A thematic meeting on Cultural Heritage Risk Management was held in Kobe, Japan, in January 2005, as part of the World Conference on Disaster Reduction (WCDR). The meeting adopted a declaration that recognized the close relationship between the protection of cultural heritage and socio-economic development.

In response to the recommendations of the Conference, R-DMUCH has been acting as a focal point for organizing international research, training and information network in the field of cultural heritage risk management and disaster mitigation.

The past training courses has been participated by 99 participants in total from 46countries; East Asia (Indonesia, South Korea, China, Philippines, Malaysia, Myanmar and Thailand), South Asia (India, Pakistan, Bangladesh, Nepal, Bhutan, Sri Lanka and Maldives), Oceania (Palau, Fiji, New Zealand and Australia), Central and South America (Peru, Jamaica, Colombia, Mexico, Ecuador, Honduras, Haiti and Chile), Europe (Serbia, Moldova, Italy, Albania, Croatia and Netherlands), Middle East (Iran, Turkey, Afghanistan, Syria, Iraq and Palestine), Africa (Kenya, Uganda, Nigeria Tanzania, Egypt and Ghana).


The main objective of the course is to provide an overview of the various aspects of disaster risk management of cultural heritage. In particular, the course provides interdisciplinary training to:

  • Undertake an integrated risk assessment of cultural heritage;
  • Build an integrated system for disaster risk management of cultural heritage, incorporating mitigation, adaptation, preparedness, response and recovery measures;
  • Formulate risk management plans for cultural heritage that correspond to the urban and regional disaster management plans and policies; and
  • Establish an international scientific support network for risk management of cultural heritage in order to build the institutional capacity needed to formulate comprehensive risk management plans that are based on the characteristics of cultural heritage and nature of hazards in the regional and national context.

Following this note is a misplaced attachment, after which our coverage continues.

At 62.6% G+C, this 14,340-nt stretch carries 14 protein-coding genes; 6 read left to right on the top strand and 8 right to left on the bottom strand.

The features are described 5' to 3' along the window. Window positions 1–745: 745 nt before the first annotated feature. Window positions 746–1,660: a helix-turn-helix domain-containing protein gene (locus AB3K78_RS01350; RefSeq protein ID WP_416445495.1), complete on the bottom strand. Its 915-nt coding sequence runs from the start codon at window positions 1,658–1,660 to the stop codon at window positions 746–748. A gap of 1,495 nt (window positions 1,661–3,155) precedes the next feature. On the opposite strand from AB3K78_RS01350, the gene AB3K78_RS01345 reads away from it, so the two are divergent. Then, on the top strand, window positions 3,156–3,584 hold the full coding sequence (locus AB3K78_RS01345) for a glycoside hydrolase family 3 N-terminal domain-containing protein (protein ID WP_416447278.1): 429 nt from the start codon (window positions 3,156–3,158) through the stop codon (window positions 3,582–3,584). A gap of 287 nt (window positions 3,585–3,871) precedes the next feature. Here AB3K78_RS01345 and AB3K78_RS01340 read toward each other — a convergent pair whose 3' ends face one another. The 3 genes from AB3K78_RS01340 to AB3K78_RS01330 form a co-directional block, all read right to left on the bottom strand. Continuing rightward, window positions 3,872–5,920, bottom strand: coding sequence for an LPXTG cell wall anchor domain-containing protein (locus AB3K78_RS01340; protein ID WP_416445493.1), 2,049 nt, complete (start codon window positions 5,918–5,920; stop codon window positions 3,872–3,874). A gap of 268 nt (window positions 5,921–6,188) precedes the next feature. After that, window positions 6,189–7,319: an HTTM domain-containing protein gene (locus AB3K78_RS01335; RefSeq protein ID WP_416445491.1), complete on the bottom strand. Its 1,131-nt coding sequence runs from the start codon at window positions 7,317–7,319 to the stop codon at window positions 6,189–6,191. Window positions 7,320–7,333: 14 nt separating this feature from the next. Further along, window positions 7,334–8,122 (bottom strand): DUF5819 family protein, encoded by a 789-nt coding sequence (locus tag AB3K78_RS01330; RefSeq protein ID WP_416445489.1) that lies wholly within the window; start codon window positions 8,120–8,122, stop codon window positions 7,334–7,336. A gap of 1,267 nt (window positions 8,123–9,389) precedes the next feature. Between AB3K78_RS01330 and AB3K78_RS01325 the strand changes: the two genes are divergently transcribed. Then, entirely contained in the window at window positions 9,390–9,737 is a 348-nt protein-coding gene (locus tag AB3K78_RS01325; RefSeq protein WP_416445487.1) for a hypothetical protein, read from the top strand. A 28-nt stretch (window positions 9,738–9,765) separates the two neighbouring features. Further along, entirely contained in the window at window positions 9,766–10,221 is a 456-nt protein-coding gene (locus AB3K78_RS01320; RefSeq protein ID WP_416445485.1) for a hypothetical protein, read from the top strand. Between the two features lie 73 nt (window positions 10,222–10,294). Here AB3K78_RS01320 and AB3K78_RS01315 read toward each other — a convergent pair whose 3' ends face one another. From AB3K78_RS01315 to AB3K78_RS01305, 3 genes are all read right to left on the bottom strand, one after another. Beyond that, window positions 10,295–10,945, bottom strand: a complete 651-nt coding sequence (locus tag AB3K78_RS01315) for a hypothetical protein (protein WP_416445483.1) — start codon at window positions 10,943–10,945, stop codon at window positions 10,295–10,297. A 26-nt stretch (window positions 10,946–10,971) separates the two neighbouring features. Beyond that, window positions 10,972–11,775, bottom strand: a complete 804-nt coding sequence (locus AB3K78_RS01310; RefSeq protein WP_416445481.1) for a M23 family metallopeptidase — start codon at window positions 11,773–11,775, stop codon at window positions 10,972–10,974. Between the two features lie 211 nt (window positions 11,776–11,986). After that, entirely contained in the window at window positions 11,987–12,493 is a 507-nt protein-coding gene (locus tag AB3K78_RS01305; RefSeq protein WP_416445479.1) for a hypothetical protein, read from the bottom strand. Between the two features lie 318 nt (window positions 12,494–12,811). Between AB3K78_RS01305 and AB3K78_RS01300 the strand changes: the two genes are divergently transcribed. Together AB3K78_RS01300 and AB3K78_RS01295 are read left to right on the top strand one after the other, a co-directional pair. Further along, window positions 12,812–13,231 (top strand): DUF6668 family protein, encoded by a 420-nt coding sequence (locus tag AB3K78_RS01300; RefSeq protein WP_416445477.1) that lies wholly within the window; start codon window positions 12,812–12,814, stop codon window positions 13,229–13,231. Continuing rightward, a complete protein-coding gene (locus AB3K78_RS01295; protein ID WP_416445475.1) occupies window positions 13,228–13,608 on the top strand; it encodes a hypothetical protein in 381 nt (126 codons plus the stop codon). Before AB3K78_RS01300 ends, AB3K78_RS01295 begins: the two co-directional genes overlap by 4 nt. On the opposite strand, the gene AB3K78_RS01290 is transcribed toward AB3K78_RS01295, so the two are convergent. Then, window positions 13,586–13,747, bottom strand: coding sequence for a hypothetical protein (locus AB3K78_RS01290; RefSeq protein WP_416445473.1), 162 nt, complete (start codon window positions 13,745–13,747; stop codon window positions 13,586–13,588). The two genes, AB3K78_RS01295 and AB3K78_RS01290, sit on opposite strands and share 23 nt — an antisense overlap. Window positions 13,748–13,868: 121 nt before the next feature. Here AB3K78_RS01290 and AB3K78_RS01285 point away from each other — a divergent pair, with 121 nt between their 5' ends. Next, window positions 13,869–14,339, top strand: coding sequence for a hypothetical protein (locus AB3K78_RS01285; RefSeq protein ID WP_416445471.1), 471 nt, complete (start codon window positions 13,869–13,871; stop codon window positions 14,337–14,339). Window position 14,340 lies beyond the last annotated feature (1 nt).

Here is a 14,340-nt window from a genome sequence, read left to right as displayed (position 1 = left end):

Target Audience of the Course:

  • Heritage Professionals
  • Disaster Risk Management Professionals
  • Urban Practitioners
  • Administrators and Policy Makers
  • Non-Governmental Organizations
  • Post Graduate Researchers

Structure of the Course:

The training course would include classroom lectures, field based learning through site visits and practical demonstrations at the Cultural Heritage Sites in Kyoto, Kobe and Sasayama, along with workshops, team projects, discussions and individual/group presentations.

The participants are supposed to work in multidisciplinary teams to learn the principles and practical know-how for balancing disaster risk management and climate change adaptation measures with those needed for conserving the values of cultural heritage. These would help towards disaster risk management of cultural heritage sites by taking into consideration the nature of cultural heritage and the socio-economic and institutional context of respective countries of participants.

During the course, R-DMUCH will also provide various kinds of academic support to the participants to help them develop risk management plans for particular cultural heritage sites in their home countries. Therefore each participant will select one cultural heritage site in his/her respective country before attending the course.